Author:Sutherland, Carolyn

CONTENTS I Introduction II Judicial Approaches to Interdisciplinarity in the United States and Australia III Categorising Judicial Use of Social Science Evidence IV Approaches to Social Science in Labour Law Cases A Judicial Reliance on Intuition B Judicial Reference to Social Science Studies V Conclusion I INTRODUCTION

This article explores how Australian courts make use of social science information in labour law cases. When making decisions involving labour law, judges are often called upon to make assumptions about 'the way the world works'. (1) But very little is known about how judges access information to test these assumptions, nor about how judges evaluate this information. If courts fail to deal properly with the historical, economic, social, and other contexts relevant to their decision-making, mistakes may be made in determining legal outcomes. Identifying the relevance of social science information to the issues that are determined in labour law cases and understanding the extent to which judges draw upon this information is, therefore, important when evaluating the role of courts in the application and development of labour law.

Social and economic factors will often play a significant, even decisive, role in the determination of labour law cases. Consequently, judges may need to be provided with additional information to support their decision-making about these issues. For example, in many types of labour law disputes, the court's task is to determine the reasonableness of the employer's actions by weighing up the needs of the employer's business against the needs of the employee, an exercise which requires the court to understand both the commercial needs of the business and the social and economic needs of the worker. (2)

In deciding whether or not an employer's conduct in a given labour law case is 'reasonable, judges will typically need to draw on their own understanding of the business context and of human behaviour. For example, in deciding whether a decision to require a worker to be present at the workplace full-time is 'reasonable', a judge may be influenced by their own experience of flexible working arrangements in the workplace, their view of the nature of full-time work, and their own expectations of themselves as fulltime workers. These experiences of a single individual are unlikely to account for the broader experience of workers and employers in the wider community. In order to access this wider field of experience, judges may need to draw on evidence from the social sciences. Similarly, in deciding whether a worker is an employee or a contractor running an independent business, a judge may benefit from a broader survey of modern business practices than the anecdotal accounts drawn from common law cases.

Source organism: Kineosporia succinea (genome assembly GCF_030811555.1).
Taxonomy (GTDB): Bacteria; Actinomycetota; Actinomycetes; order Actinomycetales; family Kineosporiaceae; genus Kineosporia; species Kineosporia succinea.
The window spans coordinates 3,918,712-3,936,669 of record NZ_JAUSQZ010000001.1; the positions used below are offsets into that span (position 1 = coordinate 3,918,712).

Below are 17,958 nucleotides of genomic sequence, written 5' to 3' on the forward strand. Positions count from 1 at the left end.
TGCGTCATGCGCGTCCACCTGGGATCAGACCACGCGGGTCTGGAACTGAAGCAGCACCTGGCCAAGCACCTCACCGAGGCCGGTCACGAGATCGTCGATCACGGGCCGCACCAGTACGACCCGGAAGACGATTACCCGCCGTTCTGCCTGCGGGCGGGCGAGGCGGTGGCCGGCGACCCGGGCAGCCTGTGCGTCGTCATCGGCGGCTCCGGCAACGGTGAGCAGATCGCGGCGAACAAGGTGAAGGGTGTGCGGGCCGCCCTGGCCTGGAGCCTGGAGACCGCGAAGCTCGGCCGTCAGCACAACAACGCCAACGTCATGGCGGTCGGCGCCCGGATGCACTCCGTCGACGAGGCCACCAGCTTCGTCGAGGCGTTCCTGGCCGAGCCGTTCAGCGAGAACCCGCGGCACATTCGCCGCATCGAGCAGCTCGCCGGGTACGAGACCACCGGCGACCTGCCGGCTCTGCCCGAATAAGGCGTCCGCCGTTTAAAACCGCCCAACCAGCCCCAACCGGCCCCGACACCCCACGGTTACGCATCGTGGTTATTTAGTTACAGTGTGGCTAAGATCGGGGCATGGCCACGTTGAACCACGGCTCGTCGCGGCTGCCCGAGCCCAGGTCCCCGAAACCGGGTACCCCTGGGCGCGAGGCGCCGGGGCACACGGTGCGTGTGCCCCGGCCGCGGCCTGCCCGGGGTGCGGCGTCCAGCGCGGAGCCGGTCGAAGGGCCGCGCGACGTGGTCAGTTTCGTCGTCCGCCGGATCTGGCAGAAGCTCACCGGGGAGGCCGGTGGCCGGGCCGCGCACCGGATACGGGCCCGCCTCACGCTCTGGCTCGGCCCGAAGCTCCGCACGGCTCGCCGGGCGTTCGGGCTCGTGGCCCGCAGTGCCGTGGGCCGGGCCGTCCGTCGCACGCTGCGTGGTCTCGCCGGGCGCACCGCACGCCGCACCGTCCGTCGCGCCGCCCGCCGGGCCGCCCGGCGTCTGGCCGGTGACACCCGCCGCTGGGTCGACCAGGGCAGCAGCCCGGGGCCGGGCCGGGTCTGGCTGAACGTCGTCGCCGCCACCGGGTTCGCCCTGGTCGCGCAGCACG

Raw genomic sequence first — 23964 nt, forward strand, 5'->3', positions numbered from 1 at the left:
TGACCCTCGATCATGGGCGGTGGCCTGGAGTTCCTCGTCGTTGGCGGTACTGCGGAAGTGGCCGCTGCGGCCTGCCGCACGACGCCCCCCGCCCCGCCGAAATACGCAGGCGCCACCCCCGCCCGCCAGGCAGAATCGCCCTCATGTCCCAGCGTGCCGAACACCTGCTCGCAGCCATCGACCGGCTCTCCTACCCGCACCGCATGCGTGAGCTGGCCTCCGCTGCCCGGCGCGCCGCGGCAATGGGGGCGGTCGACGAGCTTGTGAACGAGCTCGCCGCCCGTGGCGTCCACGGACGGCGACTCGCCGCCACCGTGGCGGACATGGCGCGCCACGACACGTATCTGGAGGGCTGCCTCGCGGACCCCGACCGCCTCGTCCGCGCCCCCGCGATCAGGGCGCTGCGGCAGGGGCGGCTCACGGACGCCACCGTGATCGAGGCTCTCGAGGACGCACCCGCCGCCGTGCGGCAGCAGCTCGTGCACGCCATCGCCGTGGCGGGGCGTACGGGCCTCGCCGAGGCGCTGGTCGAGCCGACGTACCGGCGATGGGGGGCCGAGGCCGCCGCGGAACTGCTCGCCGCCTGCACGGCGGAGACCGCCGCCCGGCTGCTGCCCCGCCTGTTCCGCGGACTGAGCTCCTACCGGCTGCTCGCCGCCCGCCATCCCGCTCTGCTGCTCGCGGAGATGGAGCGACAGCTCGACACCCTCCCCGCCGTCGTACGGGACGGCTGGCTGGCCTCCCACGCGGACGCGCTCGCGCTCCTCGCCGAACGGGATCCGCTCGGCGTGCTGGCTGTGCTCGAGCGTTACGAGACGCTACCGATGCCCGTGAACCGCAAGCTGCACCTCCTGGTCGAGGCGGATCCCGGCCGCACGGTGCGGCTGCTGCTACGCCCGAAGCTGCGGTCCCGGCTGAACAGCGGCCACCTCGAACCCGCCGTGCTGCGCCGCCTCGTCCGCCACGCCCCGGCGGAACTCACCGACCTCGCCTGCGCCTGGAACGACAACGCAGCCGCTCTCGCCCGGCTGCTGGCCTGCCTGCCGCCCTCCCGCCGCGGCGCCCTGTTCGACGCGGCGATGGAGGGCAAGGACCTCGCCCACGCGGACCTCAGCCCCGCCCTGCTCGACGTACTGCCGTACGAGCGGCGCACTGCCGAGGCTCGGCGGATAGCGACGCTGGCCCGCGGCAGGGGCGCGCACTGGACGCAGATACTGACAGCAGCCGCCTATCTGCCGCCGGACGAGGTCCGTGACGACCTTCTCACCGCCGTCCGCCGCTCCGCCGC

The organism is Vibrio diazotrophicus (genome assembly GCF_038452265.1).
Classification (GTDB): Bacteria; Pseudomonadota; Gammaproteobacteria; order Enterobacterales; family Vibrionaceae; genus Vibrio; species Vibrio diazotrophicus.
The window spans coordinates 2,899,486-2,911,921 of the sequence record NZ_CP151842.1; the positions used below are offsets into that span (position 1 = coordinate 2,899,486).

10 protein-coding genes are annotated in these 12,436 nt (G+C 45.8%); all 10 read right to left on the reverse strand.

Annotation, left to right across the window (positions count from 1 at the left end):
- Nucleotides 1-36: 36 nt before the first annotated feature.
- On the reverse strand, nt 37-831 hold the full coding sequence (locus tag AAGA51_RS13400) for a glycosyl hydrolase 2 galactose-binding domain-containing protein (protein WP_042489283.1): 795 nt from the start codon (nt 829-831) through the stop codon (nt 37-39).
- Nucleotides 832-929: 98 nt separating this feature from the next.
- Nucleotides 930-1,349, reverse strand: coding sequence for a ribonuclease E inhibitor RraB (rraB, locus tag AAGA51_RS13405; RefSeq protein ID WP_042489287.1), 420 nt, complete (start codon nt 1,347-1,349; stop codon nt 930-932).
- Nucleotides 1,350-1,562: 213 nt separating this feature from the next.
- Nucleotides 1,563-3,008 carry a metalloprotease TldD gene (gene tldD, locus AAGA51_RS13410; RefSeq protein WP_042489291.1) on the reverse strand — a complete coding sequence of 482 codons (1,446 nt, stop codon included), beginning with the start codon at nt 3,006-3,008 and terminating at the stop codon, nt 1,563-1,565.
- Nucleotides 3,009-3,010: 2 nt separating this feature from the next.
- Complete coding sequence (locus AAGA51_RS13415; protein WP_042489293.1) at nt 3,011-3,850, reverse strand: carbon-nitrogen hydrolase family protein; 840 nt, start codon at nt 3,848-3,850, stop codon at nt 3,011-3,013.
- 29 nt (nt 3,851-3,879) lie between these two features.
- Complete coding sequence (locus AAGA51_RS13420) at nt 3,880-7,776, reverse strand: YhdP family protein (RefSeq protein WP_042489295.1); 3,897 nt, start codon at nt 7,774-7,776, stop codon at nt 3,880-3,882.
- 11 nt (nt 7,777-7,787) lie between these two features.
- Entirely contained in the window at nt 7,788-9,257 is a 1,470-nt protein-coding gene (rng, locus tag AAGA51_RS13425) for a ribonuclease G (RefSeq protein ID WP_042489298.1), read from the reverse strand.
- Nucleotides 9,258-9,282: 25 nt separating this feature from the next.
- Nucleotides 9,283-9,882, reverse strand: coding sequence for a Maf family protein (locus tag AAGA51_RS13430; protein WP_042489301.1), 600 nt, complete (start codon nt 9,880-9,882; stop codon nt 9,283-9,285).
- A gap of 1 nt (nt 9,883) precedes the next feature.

In decisions made under labour law statutes to determine whether a decision or requirement is 'reasonable' or 'fair', and in common law determinations about the status of a worker, judges are expected to make decisions based on an intuitive assessment of a wide range of factors. In making these assessments, it is important that judges are aware of the potential for bias. As Deborah Merritt points out in her discussion of the widespread use of social science evidence in discrimination cases in the United States ('US'): '[i]t is difficult for individuals to overcome their own prejudice or even to see that it exists ... Social science is one of the tools we have for overcoming bias, for showing people that the world is not the way they think it is'. (3) It is particularly important that judicial prejudice is addressed in labour law cases where a legislative requirement of 'reasonableness' or 'fairness' is designed to challenge bias in workplace decision-making.

In an article published in 1990, American scholar Michael Saks explores the recognition and use of extra-legal knowledge by courts to improve their understanding of 'the way the world works'. (4) Quoting an evidence text, Saks points out that when judges are creating rules, they must 'act either upon knowledge already possessed or upon assumptions, or upon investigations of the pertinent general facts, social, economic, political, or scientific'. (5) He therefore concludes that 'not only do judges take into account knowledge of the way the world works, they are unable to do otherwise.' (6) The 'facts' of which Saks speaks here are usually identified as 'legislative' facts serving courts to create law, (7) and are often distinguished from the 'adjudicative' facts in dispute between the parties in the particular case. (8) Social science materials may assist judges to determine both 'adjudicative' and 'legislative' facts. (9)